Raising a Gifted Child Isn’t Easy


When I learned the state of Texas classifies gifted students as special needs, I didn’t fully understand what that meant. 

Until today. 

I have read every book and every article I can. I have tried to learn from those with experience. 

But I will say nothing fully prepares you. 

There isn’t a guide that tells you how to balance their knowledge while keeping their innocence. How to maintain friends and a filter. 

Many see posts and articles about gifted kids as bragging when in reality it’s a shout out to the world to better understand them. They cannot help who they are. 

There’s a fine balance in letting your child know that they have a major grasp of knowledge and that they may think differently than their peers and to not share everything and be someone who they are not. 

Today I found out that it is almost impossible to explain this without divulging how much more they may understand the big picture and that they cannot share or express this with their peers without ruining the innocence of their closest friends in the process. 

See, the hardest part is handling gifted kids with other gifted kids. Especially if the parents of the other kids don’t realize their kids are gifted.

Gifted children are naturally drawn to other gifted chidkren. When they interact it is great. When they find each other they are happy. But that doesn’t mean it’s always rainbows. There are many other issues that arise when gifted kids interact. It is par for the course. Especially when most gifted children are introverts and one that is an extrovert comes along.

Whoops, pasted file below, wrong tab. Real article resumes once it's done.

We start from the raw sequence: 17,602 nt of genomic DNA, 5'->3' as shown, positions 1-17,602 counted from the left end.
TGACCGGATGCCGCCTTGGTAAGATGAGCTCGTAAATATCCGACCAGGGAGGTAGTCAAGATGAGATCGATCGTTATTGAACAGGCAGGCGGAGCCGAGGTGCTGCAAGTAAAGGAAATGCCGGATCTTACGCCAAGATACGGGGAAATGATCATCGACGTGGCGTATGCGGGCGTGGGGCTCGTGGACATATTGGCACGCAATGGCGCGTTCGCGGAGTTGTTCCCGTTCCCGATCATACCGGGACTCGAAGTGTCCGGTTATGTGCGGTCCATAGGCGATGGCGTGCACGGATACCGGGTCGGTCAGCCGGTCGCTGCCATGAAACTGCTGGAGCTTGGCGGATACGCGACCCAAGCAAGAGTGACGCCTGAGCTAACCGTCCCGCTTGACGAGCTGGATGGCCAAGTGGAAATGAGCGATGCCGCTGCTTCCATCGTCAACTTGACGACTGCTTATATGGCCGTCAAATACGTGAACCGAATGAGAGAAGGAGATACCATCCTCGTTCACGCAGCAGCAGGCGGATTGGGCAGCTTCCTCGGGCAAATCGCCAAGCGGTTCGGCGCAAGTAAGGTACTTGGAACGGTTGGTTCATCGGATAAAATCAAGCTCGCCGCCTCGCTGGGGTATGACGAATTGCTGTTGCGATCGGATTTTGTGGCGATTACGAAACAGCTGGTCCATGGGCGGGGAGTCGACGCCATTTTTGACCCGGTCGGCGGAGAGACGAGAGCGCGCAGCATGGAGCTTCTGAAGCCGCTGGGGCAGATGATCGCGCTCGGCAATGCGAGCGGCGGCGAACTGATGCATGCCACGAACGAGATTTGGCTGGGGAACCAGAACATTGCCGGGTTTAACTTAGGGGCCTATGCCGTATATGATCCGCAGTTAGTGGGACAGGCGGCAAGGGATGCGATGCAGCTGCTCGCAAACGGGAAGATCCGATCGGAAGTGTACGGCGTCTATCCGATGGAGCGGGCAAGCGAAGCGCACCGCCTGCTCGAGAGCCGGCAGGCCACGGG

I get that, but when that happens, the normal parenting guide gets thrown out the window. You have to improvise. And  pray. There’s a lot of praying involved. 

My biggest fear is that Madison will be judged. And that’s not an excuse for her shortcomings. But, I fear she will bring out what seems to be the shortcomings of those she is close to. To those she identifies with. To those that are gifted and don’t fit into the normal parenting books are looked down upon for who they really are. 

Standards are mandatory. Faith and Religion is mandatory. Anything that compromises those are not ok. Everything else is.  Fitting inside the box all the time is not good as long as it doesn’t compromise beliefs or family to the point of disruption. There’s always a happy medium. 

Now as Madison gets older it is getting harder. Up until this point she had not realized  where she is intellectually, socially or emotionally. And all are on very different scales. She is starting to question the intellectual part and I’m not sure how to address it.  So if I am struggling to understand what that means and what to do, how to do I even begin to explain it to anyone else? 

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